Cleveland Orchestra Voted World’s Favorite in Poll
The Cleveland Orchestra was recently voted the “world’s favorite orchestra” by the London-based website Bachtrack.com, an international concert finder that ran a poll to find out which group the world loves best.Â After a month of on-line voting with nearly 12,000 votes from 97 countries, the Cleveland Orchestra clearly emerged in the top spot.Â You can see all of the rankings on their website.
I have to admit I was a little surprised at the result.Â I would have thought the Berlin Philharmonic or Vienna Philharmonic, or since it was a British-based website, the London Symphony Orchestra might have come out on top.Â I’m sure there was some heavy-duty lobbying going on by organizations everywhere to get supporters of their orchestra to vote.
I always knew the Cleveland Orchestra was one of the best in the world, a reputation easily confirmed by listening to many of their fine recordings over the years, or by seeing and hearing them in concert at their fine Severance Hall.Â Under the reign of George Szell (1946-1970), the group acquired a high national and international profile and has long been considered one of the “Big Five” in the United States, along with the orchestras of New York, Philadelphia, Boston and Chicago.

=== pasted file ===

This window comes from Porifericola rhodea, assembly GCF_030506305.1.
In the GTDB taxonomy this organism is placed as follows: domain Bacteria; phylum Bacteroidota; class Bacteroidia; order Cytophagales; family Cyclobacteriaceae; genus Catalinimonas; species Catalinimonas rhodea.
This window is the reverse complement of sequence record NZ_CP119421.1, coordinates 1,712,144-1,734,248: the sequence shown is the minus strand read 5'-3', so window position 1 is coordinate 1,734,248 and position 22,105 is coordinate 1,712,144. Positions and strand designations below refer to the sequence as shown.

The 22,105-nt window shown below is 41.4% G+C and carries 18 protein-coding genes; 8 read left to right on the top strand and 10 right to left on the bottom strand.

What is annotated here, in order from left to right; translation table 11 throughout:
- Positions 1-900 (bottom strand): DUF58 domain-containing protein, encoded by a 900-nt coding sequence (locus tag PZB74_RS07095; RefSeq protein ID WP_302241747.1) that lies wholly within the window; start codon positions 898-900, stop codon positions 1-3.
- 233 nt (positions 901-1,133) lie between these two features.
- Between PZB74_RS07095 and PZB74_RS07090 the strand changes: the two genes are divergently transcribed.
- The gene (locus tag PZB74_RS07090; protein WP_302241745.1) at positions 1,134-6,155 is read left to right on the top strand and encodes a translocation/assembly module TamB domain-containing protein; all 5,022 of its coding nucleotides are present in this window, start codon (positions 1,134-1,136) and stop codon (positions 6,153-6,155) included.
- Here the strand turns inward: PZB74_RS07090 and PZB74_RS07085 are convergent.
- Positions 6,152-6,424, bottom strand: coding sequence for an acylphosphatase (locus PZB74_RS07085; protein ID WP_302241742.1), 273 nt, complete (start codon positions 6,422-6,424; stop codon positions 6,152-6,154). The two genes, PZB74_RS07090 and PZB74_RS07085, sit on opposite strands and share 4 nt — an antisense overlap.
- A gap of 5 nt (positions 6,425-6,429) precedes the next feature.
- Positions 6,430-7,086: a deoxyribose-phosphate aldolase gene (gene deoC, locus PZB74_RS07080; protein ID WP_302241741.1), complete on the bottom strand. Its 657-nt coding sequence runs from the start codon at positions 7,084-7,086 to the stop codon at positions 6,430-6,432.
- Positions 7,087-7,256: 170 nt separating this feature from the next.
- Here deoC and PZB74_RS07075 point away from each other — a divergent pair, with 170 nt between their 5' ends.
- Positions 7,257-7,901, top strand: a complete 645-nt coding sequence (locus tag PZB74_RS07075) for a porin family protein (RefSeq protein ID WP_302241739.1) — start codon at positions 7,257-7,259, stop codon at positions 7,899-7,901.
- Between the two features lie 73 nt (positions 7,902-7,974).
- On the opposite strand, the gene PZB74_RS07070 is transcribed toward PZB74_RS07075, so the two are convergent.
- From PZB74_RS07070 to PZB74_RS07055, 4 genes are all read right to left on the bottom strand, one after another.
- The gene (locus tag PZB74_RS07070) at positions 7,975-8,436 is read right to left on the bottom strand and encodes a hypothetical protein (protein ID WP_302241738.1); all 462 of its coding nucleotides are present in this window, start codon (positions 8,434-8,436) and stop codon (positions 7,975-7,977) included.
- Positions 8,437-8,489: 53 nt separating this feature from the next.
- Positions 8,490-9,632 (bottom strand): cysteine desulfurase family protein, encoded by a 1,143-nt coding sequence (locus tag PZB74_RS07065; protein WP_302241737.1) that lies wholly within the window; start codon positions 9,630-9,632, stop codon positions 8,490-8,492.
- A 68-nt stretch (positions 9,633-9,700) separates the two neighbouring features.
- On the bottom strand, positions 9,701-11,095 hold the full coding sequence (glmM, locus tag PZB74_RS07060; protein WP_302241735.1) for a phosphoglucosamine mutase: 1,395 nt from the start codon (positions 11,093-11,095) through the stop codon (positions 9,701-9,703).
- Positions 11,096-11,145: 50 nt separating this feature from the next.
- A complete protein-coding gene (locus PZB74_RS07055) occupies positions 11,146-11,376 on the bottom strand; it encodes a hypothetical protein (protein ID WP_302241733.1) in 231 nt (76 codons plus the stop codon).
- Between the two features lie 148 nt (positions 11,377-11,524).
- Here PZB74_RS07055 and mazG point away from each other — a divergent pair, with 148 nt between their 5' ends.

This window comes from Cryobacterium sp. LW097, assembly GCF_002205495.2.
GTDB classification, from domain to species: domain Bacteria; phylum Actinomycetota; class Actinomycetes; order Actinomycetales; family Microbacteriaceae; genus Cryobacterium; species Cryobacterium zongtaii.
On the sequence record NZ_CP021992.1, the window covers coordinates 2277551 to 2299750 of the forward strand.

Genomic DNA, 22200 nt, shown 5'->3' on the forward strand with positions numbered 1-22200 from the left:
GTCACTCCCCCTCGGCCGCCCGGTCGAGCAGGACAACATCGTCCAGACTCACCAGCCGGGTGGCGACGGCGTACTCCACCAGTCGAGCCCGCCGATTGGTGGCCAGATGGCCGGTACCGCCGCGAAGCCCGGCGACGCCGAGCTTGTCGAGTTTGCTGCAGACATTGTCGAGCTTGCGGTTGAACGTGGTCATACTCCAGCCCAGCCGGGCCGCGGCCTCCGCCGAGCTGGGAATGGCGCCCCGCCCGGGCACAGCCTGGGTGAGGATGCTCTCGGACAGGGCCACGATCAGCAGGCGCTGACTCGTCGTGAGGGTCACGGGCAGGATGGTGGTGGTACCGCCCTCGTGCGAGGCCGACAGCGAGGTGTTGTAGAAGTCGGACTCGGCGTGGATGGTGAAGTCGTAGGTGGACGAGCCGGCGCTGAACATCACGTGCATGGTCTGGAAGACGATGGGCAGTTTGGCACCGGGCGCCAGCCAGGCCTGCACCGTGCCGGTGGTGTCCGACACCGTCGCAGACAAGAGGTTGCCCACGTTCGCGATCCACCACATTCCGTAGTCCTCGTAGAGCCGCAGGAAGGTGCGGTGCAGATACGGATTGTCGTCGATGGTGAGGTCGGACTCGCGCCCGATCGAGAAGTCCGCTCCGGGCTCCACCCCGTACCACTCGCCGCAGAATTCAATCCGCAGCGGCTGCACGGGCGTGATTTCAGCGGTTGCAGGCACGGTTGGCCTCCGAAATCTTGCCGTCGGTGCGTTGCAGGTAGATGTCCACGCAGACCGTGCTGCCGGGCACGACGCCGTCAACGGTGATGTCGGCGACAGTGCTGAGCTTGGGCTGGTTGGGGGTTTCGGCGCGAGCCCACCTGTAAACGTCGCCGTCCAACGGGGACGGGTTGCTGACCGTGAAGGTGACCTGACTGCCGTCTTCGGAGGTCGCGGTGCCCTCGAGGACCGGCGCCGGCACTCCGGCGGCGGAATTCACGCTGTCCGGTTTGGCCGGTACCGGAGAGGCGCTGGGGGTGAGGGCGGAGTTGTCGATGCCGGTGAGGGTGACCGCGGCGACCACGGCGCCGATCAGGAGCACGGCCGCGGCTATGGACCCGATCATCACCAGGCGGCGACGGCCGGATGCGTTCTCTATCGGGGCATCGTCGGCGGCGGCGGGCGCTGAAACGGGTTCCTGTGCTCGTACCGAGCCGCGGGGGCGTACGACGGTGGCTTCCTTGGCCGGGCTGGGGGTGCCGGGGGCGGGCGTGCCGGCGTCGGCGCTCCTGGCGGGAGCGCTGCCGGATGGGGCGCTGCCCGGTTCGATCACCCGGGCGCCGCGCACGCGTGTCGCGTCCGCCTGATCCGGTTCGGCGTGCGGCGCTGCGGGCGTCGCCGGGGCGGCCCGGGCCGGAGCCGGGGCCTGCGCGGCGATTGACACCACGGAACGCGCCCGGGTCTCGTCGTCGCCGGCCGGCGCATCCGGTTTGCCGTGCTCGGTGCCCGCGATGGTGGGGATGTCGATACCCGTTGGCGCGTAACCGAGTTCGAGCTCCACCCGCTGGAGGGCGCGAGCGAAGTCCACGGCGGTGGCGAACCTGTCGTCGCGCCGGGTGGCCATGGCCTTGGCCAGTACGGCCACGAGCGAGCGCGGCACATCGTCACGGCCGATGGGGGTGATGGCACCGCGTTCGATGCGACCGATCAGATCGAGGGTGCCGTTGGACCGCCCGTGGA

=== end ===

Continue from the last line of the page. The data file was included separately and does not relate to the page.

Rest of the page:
I’m not entirely sure how significant the recent accolade is, or if the results would have been different in a poll taken a month from now, for there seems to be something ephemeral and maybe sometimes fickle about the online world, as in, “oh, that was so twenty seconds ago.”Â But then there are those recordings widely available for anyone to hear, so who knows for sure?
I do know that if Cleveland’s fine orchestra had not made it into the top ten of any poll of major orchestras, any time, something would clearly be wrong.Â But be that as it may, we’ll take this occasion to celebrate our great Ohio orchestra north of Columbus by featuring them all this week on Symphony @ 7 on Classical 101. Â I hope you’ll join me.
In the meantime, here they are in concert: first in a vintage George Szell era recording with some Beethoven:
And here, more recently with Franz Welser-Moest leading the orchestra in a bit of Bruckner: